Tampa City Council Chairman Frank Reddick called Monday for an investigation into whether the Tampa Police Department is violating civil rights law with its long-standing practice of targeting poor, black neighborhoods for bicycle tickets.
Reddick said he wants police Chief Jane Castor and Mayor Bob Buckhorn to publicly answer questions about how officers are handing out tickets.
Reddick's call was in response to a Tampa Bay Times report on Sunday that revealed police have been using bicycle law as an excuse to stop, question and search riders in high-crime neighborhoods.
As a result, black residents have gotten 79 percent of all tickets written, even though they make up only a quarter of the population.
"First, I want to get to the bottom of it," Reddick said. "Why are they targeting certain African-American communities? The only one that can tell me that is the chief of police.
"I think the report is very embarrassing for the city," Reddick said. "It's very embarrassing to the African-American community, and I'm very embarrassed by it."
Two legal experts contacted by the Times say the disparity in bike tickets is strong evidence of a violation of Title VI of the Civil Rights Act, which forbids practices that have a disproportionate impact on minorities.
"This is affecting minority individuals almost exclusively," said Sam Brooke, deputy legal director of the Economic Justice Project at the Southern Poverty Law Center. "The question is why? Why are you doing that? There's got to be a good reason."
Brooke and other experts said police don't have to have a racist intent for there to be a violation.
In addition, it's not enough to argue that such police tactics are curbing crime, the experts said.
"The major thing they're going to claim is they're conducting this because it's a high-crime area," said Judith Scully, a law professor at Stetson University. "But police departments very cavalierly refer to high-crime areas as an excuse for all sort of behavior."
It would be up to the Justice Department to investigate and determine if there is a civil rights violation.
The most likely review would come under Title VI, which applies to any agency that gets federal funds. Those agencies stand to lose their federal dollars if they are found in violation.
Often agencies settle with the Justice Department and agree to reforms.
Justice Department officials have not responded to calls for comment.
Chief Castor has defended her officers' use of bike stops in high-crime neighborhoods.
"Many individuals receiving bike citations are involved in criminal activity," she said. "We have an obligation to address the individual issues that plague each neighborhood."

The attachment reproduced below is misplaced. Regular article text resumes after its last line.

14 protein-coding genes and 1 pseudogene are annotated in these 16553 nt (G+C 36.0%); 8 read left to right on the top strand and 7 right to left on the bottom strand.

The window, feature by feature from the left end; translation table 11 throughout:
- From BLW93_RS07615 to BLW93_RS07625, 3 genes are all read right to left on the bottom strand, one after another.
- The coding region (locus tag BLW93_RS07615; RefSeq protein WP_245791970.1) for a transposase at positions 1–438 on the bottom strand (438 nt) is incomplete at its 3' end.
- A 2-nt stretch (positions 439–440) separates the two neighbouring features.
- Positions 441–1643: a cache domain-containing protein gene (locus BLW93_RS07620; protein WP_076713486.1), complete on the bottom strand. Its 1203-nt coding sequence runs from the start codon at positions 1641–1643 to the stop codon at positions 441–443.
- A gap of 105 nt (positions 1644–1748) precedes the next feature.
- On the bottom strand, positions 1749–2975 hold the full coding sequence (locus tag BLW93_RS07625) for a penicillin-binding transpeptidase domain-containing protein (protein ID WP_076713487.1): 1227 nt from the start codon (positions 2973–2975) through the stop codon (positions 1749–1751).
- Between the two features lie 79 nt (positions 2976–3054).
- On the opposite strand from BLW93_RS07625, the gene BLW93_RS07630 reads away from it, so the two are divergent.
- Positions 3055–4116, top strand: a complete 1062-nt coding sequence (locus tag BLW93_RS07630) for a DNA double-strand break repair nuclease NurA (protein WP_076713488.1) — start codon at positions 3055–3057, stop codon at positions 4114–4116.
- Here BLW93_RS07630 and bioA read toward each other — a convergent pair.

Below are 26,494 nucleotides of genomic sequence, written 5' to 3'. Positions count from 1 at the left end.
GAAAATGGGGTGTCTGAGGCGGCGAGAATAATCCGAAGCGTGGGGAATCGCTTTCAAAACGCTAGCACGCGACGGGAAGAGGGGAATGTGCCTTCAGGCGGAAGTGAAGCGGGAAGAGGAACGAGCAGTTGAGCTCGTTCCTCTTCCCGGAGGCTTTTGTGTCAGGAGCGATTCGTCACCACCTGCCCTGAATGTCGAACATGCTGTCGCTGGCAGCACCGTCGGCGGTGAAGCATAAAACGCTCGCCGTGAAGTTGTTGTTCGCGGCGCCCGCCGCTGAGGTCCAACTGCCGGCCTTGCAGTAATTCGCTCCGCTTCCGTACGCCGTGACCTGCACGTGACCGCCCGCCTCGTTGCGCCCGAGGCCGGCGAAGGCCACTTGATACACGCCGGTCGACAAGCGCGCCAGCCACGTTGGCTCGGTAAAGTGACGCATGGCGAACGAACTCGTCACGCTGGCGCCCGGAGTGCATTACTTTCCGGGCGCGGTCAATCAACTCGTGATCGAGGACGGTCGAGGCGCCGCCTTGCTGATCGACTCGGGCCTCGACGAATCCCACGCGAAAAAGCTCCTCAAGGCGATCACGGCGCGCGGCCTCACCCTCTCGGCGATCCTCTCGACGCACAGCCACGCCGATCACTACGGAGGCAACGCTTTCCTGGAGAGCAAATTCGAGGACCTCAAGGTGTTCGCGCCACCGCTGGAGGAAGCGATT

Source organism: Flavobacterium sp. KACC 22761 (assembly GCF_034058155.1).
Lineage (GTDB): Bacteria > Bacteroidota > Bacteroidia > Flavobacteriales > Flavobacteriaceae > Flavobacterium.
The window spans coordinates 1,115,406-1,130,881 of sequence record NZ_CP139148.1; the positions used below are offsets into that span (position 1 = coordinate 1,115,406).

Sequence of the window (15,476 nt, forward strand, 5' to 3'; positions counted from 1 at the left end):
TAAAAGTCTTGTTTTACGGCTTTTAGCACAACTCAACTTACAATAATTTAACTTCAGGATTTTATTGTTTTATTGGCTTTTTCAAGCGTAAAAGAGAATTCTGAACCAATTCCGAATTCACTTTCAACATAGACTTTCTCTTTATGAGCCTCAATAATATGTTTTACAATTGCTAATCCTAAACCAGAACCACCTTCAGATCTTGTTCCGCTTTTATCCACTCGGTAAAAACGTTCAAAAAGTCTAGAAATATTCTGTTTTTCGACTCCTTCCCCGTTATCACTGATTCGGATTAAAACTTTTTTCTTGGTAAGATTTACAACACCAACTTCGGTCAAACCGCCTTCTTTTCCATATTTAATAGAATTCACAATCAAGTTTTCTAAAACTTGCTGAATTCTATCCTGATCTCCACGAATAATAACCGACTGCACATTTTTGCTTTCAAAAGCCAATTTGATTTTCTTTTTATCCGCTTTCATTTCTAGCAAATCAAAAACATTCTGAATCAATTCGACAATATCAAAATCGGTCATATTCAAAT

On Monday, she downplayed concerns. "The Tampa Police Department's bike enforcement is based on violations of state statute," Castor wrote in a statement.
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Also on Monday, officials with the American Civil Liberties Union said they were conducting an analysis of data used in the Times' investigation to determine whether or not they will file a lawsuit.
"Racial disparities of this magnitude are extremely disturbing," said Nusrat Jahan Choudhury, staff attorney with ACLU's Racial Justice Program. "They're suggestive of racial profiling and the targeting of black people not because of what they've done or evidence of wrongdoing but because of how they look and how they're perceived."
Both the mayor's office and the public defender's office said they too are reviewing the data on bike tickets.
Public Defender Julianne Holt, who has long had concerns about the way bike law is used to arrest juveniles for other crimes, said she plans to meet with the city's new police chief when one is appointed.
Castor retires next month.
Mayor Buckhorn has not commented on the Times' findings.
The Times found that the Tampa Police Department issues more bike tickets than any other agency in Florida, for offenses including riding at night with no light and carrying a rider on the handlebars. Some riders have been stopped more than a dozen times through the years; some have been ticketed three times in one day.
The Times' investigation found that officers are encouraged to aggressively enforce bike violations to make contact with "potential criminals" and root out greater offenses. One 2007 initiative was titled "Bicycle Blitzkrieg."
Council member Mike Suarez said he was disturbed by the account of a man whose bike was taken away because he could not produce a receipt.
He said he backs the department's proactive approach to attacking small crimes before they balloon into something bigger, but thinks police may need more training.
Council member Lisa Montelione said she worries the department is undermining relationships in the same neighborhoods in which detectives need the public's help in solving a recent spate of shootings.
"The disparity is something that I'm ashamed of," Montelione said. "I don't like to think that this is what we're calling community policing. When judges start seeing patterns and are chastising police officers, you've got a problem. You've got to build relationships with the community," she said.
"This is not the way."
Times staff writer Richard Danielson contributed to this report. Contact Kameel Stanley at (727) 893-8643 or firstname.lastname@example.org. Contact Alexandra Zayas at (727) 893-8413 or email@example.com.